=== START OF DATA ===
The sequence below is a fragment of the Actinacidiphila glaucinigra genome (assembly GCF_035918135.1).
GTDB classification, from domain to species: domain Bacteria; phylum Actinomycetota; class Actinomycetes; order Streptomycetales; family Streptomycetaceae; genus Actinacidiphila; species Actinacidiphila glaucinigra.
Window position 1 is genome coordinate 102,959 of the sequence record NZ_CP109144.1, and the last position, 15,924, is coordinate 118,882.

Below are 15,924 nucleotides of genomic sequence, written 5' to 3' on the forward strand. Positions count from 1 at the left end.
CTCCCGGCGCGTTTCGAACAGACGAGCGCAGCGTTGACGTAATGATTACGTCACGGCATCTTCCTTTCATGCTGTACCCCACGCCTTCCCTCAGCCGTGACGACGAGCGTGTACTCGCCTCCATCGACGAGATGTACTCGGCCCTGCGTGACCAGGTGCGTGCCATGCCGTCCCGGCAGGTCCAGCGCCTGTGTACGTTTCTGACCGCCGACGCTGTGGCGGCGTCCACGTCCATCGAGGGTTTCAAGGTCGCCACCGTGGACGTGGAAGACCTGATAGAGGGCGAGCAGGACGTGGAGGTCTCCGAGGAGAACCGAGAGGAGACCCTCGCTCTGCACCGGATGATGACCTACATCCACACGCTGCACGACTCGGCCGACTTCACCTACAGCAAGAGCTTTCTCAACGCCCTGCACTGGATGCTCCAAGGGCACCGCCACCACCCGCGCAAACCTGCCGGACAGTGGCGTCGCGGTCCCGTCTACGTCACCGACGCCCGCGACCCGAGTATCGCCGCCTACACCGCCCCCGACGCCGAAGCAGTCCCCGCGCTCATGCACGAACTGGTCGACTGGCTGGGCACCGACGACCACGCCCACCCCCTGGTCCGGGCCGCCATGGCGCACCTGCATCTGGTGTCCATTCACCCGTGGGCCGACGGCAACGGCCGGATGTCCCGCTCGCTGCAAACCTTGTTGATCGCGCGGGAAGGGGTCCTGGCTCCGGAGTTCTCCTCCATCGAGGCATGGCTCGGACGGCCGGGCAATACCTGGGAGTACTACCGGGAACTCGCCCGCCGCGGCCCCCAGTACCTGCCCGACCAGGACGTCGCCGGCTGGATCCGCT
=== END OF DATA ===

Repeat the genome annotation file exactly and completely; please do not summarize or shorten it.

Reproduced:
The sequence below is a fragment of the Actinacidiphila glaucinigra genome (assembly GCF_035918135.1).
GTDB classification, from domain to species: domain Bacteria; phylum Actinomycetota; class Actinomycetes; order Streptomycetales; family Streptomycetaceae; genus Actinacidiphila; species Actinacidiphila glaucinigra.
Window position 1 is genome coordinate 102,959 of the sequence record NZ_CP109144.1, and the last position, 15,924, is coordinate 118,882.

Below are 15,924 nucleotides of genomic sequence, written 5' to 3' on the forward strand. Positions count from 1 at the left end.
CTCCCGGCGCGTTTCGAACAGACGAGCGCAGCGTTGACGTAATGATTACGTCACGGCATCTTCCTTTCATGCTGTACCCCACGCCTTCCCTCAGCCGTGACGACGAGCGTGTACTCGCCTCCATCGACGAGATGTACTCGGCCCTGCGTGACCAGGTGCGTGCCATGCCGTCCCGGCAGGTCCAGCGCCTGTGTACGTTTCTGACCGCCGACGCTGTGGCGGCGTCCACGTCCATCGAGGGTTTCAAGGTCGCCACCGTGGACGTGGAAGACCTGATAGAGGGCGAGCAGGACGTGGAGGTCTCCGAGGAGAACCGAGAGGAGACCCTCGCTCTGCACCGGATGATGACCTACATCCACACGCTGCACGACTCGGCCGACTTCACCTACAGCAAGAGCTTTCTCAACGCCCTGCACTGGATGCTCCAAGGGCACCGCCACCACCCGCGCAAACCTGCCGGACAGTGGCGTCGCGGTCCCGTCTACGTCACCGACGCCCGCGACCCGAGTATCGCCGCCTACACCGCCCCCGACGCCGAAGCAGTCCCCGCGCTCATGCACGAACTGGTCGACTGGCTGGGCACCGACGACCACGCCCACCCCCTGGTCCGGGCCGCCATGGCGCACCTGCATCTGGTGTCCATTCACCCGTGGGCCGACGGCAACGGCCGGATGTCCCGCTCGCTGCAAACCTTGTTGATCGCGCGGGAAGGGGTCCTGGCTCCGGAGTTCTCCTCCATCGAGGCATGGCTCGGACGGCCGGGCAATACCTGGGAGTACTACCGGGAACTCGCCCGCCGCGGCCCCCAGTACCTGCCCGACCAGGACGTCGCCGGCTGGATCCGCT